164. 164. COMPONENTS OF FORMULATED DETERGENTS•  Surfactants•  Alkalis•  Acids•  Sequestrants / chelants•  Dispersants / anti-redeposition agents•  Corrosion inhibitors•  Oxidizing agents•  Enzymes•  Buffers / builders•  Preservatives MUST HAVE CONTROL OF CLEANING AGENT HAVE CONFIDENTIALITY AGREEMENT WITH SUPPLIER 25
  165. 165. CLEANING ENGINEERINGFactors affecting cleaning•  Soil residue –  Soil levels, soil condition, hold times, soil mixing, water quality and residue,•  Cleaner and parameters (TACT) –  Time, Action, Concentration, Temperature –  Others•  Surface and equipment design 26
  166. 166. CLEANING PROCESS SOURCES OF VARIATION•  Cleaning agent preparation – must be exact•  Automated cleaning vs. manual cleaning•  Manual cleaning process variation•  Human physical strength variation•  “Cleaning” between same-product batches in campaign – residue level build-up•  Campaign length – residue level build-up•  Time to initiate cleaning (dirty hold time)•  Residue chemical and physical changes 27
  167. 167. EQUIPMENT TO BE CLEANEDCleaning-related qualification•  Product-contact materials•  Compatibility with cleaning agents•  Surface areas – need for residue calculations•  Equipment equivalence•  Most-difficult-to-clean locations on equipment -- Highest risk locations for sampling•  Non-uniform contamination equipment•  Non-uniform contamination sampling locations•  Sampling methods (swab / rinse) Part of IQ/OQ/PQ for manufacturing equipment 28
  168. 168. PROCEDURE TO DETERMINE SAMPLING LOCATIONSSpecific documented procedure recommended•  Equipment technical evaluation•  Observation of equipment after processing•  Equipment disassembly review•  Cleaning procedure review•  Equipment evaluation review•  Operator interviewsSOP describing aboveDocumentation of above for equipment sampling 29
  169. 169. TIME TO INITIATE CLEANING “DIRTY HOLD TIME”1. Make Product A2. Clean3.  Make Product BHow long between end of #1 and start #2?Is residue same? Does residue change?What can happen to the residue?•  Wet and dry processes•  Chemical changes (hydrolysis, oxidation, etc.)•  Physical changes 30
  170. 170. CAMPAIGN LENGTHHow many lots in manufacturing campaign before cleaning must be done?What about “cleaning” between batches?•  Equipment should be visually clean•  Terminology: “Between lot procedure”•  How much residue “build-up?” DO NOT IDENTIFY AS “BETWEEN LOT CLEANING” 31
  171. 171. MANUAL CLEANING•  Manual cleaning procedures should be monitored and maintained with increased scrutiny compared to non-manual procedures•  More frequent training of cleaning personnel•  Increased supervision•  Periodic (annual?) revalidation batches Manual cleaning is high risk 32
  172. 172. ANALYTICAL METHOD DEVELOPMENTEarly stage 1 (development) analysis – validation not required but must be soundValidated method when used for Stage 2 cleaning validation and post-validation testing (change control) All methods and data (including stage 1) subject to regulatory audit 33
  173. 173. ANALYTICAL METHOD DEVELOPMENTAnalytical method must measure actual residue – what residue is actually present on equipment surfaces?•  Small molecules –  API –  API degraded – specific or non-specific method•  Biotech molecules –  API degraded – non-specific method UNDERSTAND RESIDUE CHEMISTRY 34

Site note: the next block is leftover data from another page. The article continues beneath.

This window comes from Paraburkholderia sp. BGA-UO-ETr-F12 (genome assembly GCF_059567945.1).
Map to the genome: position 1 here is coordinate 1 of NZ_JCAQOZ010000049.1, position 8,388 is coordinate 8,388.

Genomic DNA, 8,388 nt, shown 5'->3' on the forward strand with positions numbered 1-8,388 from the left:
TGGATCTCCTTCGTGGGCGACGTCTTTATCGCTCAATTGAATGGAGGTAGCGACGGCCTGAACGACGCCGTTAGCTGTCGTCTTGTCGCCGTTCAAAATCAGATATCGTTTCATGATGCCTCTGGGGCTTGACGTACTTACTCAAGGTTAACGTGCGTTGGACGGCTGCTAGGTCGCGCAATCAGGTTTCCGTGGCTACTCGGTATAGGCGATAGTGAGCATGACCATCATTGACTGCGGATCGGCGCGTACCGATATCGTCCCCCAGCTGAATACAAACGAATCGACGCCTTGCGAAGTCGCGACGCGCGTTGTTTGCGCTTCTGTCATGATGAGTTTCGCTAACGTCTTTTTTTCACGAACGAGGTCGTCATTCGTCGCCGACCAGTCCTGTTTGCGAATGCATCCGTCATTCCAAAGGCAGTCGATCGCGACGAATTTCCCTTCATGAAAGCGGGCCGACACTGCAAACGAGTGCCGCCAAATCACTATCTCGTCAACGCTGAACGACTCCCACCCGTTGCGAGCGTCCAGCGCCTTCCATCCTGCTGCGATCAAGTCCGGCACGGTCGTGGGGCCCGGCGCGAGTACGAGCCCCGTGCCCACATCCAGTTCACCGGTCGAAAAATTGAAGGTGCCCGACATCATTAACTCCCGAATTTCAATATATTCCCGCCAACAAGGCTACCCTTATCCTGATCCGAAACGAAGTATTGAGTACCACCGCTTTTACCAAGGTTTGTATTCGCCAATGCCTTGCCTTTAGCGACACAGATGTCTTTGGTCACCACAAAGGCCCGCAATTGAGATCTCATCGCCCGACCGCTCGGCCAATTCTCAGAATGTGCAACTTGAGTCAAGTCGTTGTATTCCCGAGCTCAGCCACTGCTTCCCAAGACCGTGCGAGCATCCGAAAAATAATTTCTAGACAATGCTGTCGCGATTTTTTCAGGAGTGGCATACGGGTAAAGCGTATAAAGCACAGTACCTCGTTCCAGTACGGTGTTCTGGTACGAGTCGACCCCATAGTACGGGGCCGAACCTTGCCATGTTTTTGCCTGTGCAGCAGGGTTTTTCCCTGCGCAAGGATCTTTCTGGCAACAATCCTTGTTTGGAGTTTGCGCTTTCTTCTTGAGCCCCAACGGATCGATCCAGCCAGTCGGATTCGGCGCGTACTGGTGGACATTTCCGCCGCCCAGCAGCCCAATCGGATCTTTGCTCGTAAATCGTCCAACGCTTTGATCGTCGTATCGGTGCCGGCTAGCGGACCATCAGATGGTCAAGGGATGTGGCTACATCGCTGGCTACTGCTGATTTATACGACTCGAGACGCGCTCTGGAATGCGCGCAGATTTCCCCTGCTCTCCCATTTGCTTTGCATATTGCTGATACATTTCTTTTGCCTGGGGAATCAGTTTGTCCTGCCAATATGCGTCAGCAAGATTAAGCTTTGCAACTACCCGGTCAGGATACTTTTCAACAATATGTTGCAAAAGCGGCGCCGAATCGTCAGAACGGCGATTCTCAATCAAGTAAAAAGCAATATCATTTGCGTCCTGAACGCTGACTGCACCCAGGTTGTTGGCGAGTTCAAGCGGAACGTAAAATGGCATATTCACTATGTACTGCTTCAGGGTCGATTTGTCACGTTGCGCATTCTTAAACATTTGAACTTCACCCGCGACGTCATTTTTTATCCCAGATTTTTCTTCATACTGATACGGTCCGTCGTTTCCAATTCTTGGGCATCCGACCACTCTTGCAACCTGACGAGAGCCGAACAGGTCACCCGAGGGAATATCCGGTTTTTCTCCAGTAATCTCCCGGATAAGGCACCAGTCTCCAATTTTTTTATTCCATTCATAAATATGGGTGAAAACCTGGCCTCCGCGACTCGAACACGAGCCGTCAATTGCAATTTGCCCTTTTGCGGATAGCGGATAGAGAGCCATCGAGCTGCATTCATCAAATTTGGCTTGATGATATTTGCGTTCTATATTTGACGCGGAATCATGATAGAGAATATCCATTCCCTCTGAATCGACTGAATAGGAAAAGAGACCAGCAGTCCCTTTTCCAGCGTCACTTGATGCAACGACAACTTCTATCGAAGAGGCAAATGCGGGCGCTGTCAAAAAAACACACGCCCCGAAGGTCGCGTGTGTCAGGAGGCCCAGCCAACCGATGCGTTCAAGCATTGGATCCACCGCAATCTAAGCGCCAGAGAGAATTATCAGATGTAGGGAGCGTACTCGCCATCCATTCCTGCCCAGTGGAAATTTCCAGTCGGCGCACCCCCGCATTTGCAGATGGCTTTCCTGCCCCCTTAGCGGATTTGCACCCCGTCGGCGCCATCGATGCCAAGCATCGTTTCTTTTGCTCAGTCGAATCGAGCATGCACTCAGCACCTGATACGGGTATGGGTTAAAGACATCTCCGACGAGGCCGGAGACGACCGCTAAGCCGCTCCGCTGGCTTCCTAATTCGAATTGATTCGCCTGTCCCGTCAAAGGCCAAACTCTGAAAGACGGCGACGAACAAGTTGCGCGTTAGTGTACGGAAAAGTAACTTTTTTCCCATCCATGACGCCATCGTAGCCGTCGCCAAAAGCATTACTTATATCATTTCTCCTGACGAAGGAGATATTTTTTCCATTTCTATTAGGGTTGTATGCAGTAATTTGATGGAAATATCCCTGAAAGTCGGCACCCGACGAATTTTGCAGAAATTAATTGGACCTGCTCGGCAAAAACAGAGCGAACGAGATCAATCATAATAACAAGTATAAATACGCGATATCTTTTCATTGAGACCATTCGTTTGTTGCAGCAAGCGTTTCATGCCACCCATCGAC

174. 174. ANALYTICAL METHOD DEVELOPMENTCleaning agent residue•  Analytical method to determine residual cleaning agent.•  Information from cleaning agent vendor 35
  175. 175. ANALYTICAL METHOD DEVELOPMENTRecovery studiesCan sampling procedure adequately recover residue from equipment surfaces?•  Product contact materials•  High % of total surface area•  Obtain representative coupons from equipment fabricators•  High (e.g., >80%) acceptance criteria•  Factor may be used in calculation –  Multiple approaches –  Factor every calculation? All sampled surfaces must have recovery data 36
  176. 176. SAMPLINGSampling methods•  Sampling (swab) critical activity•  Training program•  Trained sampling personnel –  Demonstrated acceptable performance•  Documented training and retraining•  Worst case compounds / procedures in training –  Volatile solvents (importance of rapid technique)•  Worst case sampling equipment –  Extension poles•  Retraining considerations –  Who does sampling? Personnel skills 37
  177. 177. SAMPLING TRAININGSampling is extremely critical to cleaning validation programInadequate sampling = false negative –  Insufficient pressure on surface –  Swab solvent evaporation –  Insufficient area sampledAuditors routinely ask for sampling program training methods and training records 38
  178. 178. STAGE 2, PROCESS QUALIFICATION – (VALIDATION PERFORMANCE) APPLICATION TO CLEANING1.  Design of a facility and qualification of utilities and equipment2.  Process performance qualification3.  PPQ protocol4.  PPQ protocol execution and reportQualification of equipment, utilities, facilities•  Cleaning equipment (CIP)Process Performance Qualification (PPQ) – commercial scaleConclusion that process consistently produces clean equipmentConformance batches•  All support systems, documents, training, personnel, etc. in place•  Target / nominal operating parameters within design space•  Additional testing (swab / rinse)•  Decision to “release cleaning process” for routine commercial use•  Post validation monitoring plan – Based on risk –  Drug residue properties –  Manual or CIP 39
  179. 179. CLEANING EQUIPMENTCIP system must be qualified (IQ/OQ/PQ or ASTM E2500)Riboflavin (or other) coverage testingTemperature controlsFlow rates, etc.PAT inline systems –  Drug disappearance – spectrophotometry, other methods –  Cleaning agent rinse -- conductivity 40